CCqTequ31The states jki span a Hilbert space of dimension d = kmax – kmin + 1.

The volume operator of a quantum tetrahedron can be
formulated as


where the operators


represent the faces of the tetrahedron with CCqTequ33abeing the Planck length squared. Consider the operator


which reads in the basis of the states |k〉 as


For even d, the eigenvalues of Q come in pairs (q, -q), and since


the corresponding eigenstates fulfill


For odd d an additional zero eigenvalue occurs.

To make further contact between the classical and the
quantum tetrahedron define








is the projector onto the singlet space.

So far have followed the formalism common to
the literature and parametrized the Hilbert space of the
quantum tetrahedron by a dimensionless quantum number
k, whereas the phase space variable A of the classical
tetrahedron has dimension of area. In order to establish
closer contact between both descriptions, rescale the
involved quantum numbers by the Planck length squared
according to


to quantities having also dimension of area.

This gives,




β(a) has a unique maximum at some a.

The Quantum Tetrahedron at Large Volumes

In the post Large-Volume Limit of a Quantum Tetrahedron is a Quantum Harmonic Oscillator

It was shown how to accurately describe the large-volume semiclassical regime of Q or R by a quantum harmonic oscillator in real-space representation with respect to a or k, respectively.

Here the  analysis is extended by taking into account higher order corrections.

label the eigenstates of Q by |n〉, n ∈ {0,1, 2….}, in descending order of eigenvalues with |0〉 being the state of largest eigenvalue. With respect to the basis states |k〉 they can be expressed as


Taking the view of the standard Schrodinger formalism of elementary quantum mechanics, the coefficients 〈a|n〉 are the wave function of the state |n〉 with respect to the coordinate a.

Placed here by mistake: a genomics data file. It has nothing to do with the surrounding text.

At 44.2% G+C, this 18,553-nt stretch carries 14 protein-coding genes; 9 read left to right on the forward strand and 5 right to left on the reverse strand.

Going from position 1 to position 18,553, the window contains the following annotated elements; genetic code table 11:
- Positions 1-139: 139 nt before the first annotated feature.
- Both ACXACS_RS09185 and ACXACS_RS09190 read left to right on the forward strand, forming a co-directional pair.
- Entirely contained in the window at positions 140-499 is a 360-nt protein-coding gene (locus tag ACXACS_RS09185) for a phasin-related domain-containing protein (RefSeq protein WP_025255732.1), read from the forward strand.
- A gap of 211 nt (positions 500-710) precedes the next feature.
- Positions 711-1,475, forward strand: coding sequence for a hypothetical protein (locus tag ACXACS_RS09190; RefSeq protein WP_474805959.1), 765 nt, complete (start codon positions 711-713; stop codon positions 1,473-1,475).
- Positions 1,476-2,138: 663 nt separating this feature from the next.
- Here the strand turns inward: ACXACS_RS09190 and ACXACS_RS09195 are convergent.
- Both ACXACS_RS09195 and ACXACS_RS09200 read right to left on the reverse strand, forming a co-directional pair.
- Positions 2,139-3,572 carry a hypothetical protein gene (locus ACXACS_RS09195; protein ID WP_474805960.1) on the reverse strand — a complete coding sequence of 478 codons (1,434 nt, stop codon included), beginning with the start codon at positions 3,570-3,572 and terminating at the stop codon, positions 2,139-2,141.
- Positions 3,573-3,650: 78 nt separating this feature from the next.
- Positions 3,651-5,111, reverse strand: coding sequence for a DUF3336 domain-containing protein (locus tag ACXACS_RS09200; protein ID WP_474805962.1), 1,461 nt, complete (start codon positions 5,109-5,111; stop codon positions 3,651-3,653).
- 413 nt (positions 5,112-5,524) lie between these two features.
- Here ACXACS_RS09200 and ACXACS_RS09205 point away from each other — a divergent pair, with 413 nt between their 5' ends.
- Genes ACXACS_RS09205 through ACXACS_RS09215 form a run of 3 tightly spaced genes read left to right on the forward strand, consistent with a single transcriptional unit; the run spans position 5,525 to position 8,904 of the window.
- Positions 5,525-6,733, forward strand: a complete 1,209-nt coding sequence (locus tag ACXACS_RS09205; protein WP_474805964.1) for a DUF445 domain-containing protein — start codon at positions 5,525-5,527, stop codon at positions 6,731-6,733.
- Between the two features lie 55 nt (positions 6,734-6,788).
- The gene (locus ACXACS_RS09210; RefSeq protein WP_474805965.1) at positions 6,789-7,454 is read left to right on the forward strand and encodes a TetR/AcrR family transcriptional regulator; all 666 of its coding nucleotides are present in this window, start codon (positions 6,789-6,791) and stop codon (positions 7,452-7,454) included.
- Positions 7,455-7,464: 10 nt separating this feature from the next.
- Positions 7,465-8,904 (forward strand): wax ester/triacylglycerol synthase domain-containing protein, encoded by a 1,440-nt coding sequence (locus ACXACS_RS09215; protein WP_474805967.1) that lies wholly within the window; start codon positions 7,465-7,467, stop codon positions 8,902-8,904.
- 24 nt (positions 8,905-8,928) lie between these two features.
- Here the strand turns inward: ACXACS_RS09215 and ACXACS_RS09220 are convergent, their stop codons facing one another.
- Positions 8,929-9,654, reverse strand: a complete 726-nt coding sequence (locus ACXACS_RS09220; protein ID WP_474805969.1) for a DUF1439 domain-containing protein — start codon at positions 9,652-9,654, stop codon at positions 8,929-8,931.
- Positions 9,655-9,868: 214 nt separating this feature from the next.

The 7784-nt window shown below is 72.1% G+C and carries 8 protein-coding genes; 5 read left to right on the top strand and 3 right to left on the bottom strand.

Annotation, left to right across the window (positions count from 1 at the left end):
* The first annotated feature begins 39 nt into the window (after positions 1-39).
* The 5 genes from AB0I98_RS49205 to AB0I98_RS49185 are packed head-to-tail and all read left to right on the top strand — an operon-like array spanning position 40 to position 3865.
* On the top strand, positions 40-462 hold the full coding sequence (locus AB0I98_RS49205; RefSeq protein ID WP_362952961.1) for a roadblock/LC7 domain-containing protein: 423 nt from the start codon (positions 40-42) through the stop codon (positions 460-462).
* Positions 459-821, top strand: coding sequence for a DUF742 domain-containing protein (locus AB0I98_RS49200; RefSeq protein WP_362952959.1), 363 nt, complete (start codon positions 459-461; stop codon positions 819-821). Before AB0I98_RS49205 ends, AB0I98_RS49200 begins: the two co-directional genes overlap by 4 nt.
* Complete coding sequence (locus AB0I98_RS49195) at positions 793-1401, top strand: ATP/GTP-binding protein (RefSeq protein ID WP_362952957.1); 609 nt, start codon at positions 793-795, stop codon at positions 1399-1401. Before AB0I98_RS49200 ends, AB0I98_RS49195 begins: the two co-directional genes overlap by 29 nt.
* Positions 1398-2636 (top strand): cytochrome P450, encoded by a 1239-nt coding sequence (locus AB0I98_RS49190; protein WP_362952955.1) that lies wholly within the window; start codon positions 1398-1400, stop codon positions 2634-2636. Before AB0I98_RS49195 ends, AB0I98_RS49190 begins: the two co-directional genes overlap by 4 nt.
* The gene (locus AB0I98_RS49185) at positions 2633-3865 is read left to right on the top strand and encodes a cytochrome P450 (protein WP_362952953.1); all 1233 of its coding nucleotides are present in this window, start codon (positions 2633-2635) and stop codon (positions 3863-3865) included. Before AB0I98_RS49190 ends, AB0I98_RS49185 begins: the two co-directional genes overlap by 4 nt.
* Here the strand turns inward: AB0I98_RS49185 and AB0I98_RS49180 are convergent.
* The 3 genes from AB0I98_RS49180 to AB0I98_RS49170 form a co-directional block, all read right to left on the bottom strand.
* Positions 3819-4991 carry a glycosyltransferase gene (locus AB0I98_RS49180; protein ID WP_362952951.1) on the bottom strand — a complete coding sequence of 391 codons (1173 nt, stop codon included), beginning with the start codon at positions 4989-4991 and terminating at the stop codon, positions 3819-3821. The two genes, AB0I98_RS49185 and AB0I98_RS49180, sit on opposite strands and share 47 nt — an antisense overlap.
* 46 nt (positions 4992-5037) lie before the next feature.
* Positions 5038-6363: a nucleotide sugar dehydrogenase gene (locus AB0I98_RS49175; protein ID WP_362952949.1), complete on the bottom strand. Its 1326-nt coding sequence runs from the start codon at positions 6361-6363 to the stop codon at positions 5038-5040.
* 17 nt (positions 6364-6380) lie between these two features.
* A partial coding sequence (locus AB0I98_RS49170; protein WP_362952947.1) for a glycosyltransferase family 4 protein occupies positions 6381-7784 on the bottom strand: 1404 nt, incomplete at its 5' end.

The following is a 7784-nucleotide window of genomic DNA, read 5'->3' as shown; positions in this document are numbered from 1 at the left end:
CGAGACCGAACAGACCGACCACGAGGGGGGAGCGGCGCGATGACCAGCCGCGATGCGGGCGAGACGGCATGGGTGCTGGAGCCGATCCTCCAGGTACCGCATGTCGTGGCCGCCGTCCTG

Evaluating the matrix elements


one obtains up to fourth order in the expansions




Introducing the operators


The effective operator expression is


Concentrating on the quadratic contributions in gives the harmonic-oscillator expression


with eigenvalues


and corresponding eigenfunctions


where Hn(x) are the usual Hermite polynomials.




The investigation of the semiclassical limit of Loop
Quantum Gravity is one of the key issues in that approach to  quantum gravity. This paper has focussed  on the semiclassical properties of quantum polyhedra. Regarding tetrahedra as their simplest examples, it has been established that there is a connection
between a canonical quantization of the classical system  and the  wave function based approach  to the large-volume sector of the quantum system. In the leading order both routes concur yielding a quantum harmonic oscillator as an effective
description for the square of the volume operator.

A further interesting point is the zero eigenvalue occurring for tetrahedra with odd Hilbert space dimension d. The Bohr-Sommerfeld quantization carried out by Bianchi and Haggard gives accurate results for eigenvalues.